Communicating With Students Who Are Deaf or Hard of Hearing

This is a nice hard of hearing (hh) document that is helpful for others to know more about hh and communication with them.

Living with hearing loss

This came from the website: (This link is dead)
I liked how this reinforced what Sue told us at last year's workshop about how hard of hearing people are diverse too, since their hearing loss varies. Hope this helps. Let me know if there is anything I can help. God bless, CK
If you have never interacted with a student who is deaf or hard of hearing, you may be unsure of how to best communicate or what to expect.
Individuals who are deaf or hard of hearing come from a variety of backgrounds. Some voice for themselves, while others speak through an interpreter. Some use sign language, while others may use real-time captioning or rely on lip reading, written communication, hearing aids, or FM systems.

Tips to improve communication:

  • Face the individual when speaking to provide visual cues that assist with communication.
  • Avoid chewing gum, placing a hand over your mouth, or turning your back. These actions make it difficult for the individual to lip-read and see facial expressions.
  • Enunciate clearly, but not in an exaggerated fashion. Speak at a normal pace.
  • Speak directly to the person and not to a sign language interpreter, captionist, or friend.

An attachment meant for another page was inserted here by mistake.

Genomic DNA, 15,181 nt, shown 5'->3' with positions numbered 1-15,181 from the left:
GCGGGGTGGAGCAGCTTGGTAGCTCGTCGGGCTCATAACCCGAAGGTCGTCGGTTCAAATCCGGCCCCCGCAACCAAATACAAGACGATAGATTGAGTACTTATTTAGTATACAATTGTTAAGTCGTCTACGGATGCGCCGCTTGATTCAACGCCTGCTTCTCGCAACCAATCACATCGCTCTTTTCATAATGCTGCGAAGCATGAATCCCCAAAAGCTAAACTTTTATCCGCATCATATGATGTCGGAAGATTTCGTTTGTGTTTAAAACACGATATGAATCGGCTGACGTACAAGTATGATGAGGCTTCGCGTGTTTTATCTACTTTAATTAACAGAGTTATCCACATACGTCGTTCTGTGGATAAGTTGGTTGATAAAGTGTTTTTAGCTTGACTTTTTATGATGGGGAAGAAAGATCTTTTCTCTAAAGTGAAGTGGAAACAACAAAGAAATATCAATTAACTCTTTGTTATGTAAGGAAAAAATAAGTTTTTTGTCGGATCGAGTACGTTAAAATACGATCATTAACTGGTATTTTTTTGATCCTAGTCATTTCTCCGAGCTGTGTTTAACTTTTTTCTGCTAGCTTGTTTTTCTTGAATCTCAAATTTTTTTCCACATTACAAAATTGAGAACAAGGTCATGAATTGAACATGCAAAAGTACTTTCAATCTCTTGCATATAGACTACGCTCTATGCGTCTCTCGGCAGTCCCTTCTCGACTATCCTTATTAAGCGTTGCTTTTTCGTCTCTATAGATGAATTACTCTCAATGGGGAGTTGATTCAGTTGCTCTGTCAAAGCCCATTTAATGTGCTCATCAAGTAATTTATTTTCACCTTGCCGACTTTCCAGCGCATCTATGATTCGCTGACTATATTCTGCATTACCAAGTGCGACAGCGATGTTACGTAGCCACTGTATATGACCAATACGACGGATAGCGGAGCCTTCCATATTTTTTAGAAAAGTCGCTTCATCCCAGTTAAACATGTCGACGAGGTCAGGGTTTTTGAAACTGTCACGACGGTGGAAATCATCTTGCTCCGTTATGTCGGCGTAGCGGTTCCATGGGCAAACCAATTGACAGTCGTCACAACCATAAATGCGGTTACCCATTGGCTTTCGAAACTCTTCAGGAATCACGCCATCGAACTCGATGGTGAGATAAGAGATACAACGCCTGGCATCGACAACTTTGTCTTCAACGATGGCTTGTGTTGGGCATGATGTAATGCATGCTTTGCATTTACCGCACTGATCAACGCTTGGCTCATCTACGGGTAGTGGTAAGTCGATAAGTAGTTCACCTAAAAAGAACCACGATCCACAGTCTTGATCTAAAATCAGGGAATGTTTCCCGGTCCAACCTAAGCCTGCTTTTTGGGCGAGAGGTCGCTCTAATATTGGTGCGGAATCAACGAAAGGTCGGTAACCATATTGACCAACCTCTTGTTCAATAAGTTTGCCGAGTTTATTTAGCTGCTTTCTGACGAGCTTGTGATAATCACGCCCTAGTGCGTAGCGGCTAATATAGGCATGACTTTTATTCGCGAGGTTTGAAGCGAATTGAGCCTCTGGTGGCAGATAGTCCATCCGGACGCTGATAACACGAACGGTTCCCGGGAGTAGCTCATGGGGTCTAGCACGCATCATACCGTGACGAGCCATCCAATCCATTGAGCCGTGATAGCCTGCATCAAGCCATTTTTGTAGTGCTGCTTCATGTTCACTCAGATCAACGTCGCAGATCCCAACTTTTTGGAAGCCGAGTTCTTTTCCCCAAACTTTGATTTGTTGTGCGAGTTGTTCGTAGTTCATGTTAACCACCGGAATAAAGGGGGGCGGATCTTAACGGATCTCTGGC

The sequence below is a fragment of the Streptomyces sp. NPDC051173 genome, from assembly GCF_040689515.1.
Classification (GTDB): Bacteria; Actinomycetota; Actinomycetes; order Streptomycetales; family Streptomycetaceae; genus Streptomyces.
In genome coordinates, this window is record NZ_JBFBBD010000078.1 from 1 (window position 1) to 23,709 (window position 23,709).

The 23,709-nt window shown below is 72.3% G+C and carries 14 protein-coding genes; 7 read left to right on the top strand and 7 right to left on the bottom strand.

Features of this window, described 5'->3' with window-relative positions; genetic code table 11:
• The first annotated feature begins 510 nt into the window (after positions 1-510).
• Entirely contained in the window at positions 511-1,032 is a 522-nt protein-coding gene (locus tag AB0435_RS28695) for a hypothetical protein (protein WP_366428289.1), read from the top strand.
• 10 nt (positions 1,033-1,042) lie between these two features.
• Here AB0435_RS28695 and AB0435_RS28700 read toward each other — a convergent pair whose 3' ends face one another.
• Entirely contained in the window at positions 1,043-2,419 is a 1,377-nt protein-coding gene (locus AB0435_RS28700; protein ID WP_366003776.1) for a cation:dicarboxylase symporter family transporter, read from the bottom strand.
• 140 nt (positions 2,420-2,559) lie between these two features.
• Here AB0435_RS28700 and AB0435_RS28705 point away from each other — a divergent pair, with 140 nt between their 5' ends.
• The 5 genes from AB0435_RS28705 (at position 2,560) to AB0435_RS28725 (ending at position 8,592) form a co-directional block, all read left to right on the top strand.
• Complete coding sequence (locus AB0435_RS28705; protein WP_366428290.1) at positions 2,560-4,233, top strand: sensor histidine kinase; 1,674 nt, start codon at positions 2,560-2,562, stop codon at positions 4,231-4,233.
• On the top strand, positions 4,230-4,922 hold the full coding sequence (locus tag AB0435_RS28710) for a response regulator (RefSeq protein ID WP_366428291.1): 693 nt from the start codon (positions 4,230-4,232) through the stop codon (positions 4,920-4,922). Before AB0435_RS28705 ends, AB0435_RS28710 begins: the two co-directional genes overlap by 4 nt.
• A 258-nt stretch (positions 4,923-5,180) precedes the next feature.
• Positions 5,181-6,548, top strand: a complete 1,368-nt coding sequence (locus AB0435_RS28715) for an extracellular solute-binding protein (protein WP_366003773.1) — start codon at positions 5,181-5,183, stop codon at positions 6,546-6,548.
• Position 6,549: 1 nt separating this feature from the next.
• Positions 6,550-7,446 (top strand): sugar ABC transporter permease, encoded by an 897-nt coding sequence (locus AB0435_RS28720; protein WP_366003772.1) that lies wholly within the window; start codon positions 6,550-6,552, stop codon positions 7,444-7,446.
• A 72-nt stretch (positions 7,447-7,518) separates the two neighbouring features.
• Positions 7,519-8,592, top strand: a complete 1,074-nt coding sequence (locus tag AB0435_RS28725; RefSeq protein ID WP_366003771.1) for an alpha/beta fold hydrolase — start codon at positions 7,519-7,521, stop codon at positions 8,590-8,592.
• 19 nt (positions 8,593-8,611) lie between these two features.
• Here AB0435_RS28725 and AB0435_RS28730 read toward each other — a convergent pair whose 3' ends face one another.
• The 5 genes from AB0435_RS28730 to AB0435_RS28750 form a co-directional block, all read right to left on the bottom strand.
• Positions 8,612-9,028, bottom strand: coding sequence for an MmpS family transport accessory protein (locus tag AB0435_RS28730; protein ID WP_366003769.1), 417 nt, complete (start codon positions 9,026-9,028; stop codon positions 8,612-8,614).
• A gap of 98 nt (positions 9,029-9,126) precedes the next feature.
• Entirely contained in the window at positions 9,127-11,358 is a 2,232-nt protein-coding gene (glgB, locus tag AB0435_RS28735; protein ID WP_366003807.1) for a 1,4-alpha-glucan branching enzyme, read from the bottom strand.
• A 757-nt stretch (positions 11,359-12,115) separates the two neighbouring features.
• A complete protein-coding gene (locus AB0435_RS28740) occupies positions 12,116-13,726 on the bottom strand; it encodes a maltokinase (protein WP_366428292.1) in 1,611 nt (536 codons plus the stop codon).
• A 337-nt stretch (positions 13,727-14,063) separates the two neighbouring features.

• Check lighting. If you are darkening a room for a program (e.g., a slide presentation), make sure you have a light for the interpreter.
  • Give materials to the student, interpreter, and captionist in advance whenever possible. Reviewing lecture notes, handouts, song lyrics, etc., in advance helps orient the student and allows the interpreter or captionist to better prepare to translate the class content.
  • Place yourself and the interpreter in the same line of vision for the student. Interpreters may ask where you will be sitting or standing so they can sit or stand near you. Make sure there isn't a window (glare) behind either you or the interpreter.
  • Repeat questions from others in the classroom before answering.
  • Remember that there is a lag time when an interpreter or captionist translates. So, for example, in group discussions, use strategies that facilitate inclusion, such as allowing time for the deaf or hard-of-hearing student to respond.
  • To get the attention of a deaf or hard-of-hearing person, use a hand motion or wave in the person's field of peripheral vision.
  • When a student doesn't understand what you're saying, rephrase rather than repeat.
  • Be patient. When asked to repeat your statements, do not say, "Never mind." Consider communicating in a different way, such as in writing.

Hints for Setting Up Interpreters for a Mother or Father who is Deaf
who has a child in a School Setting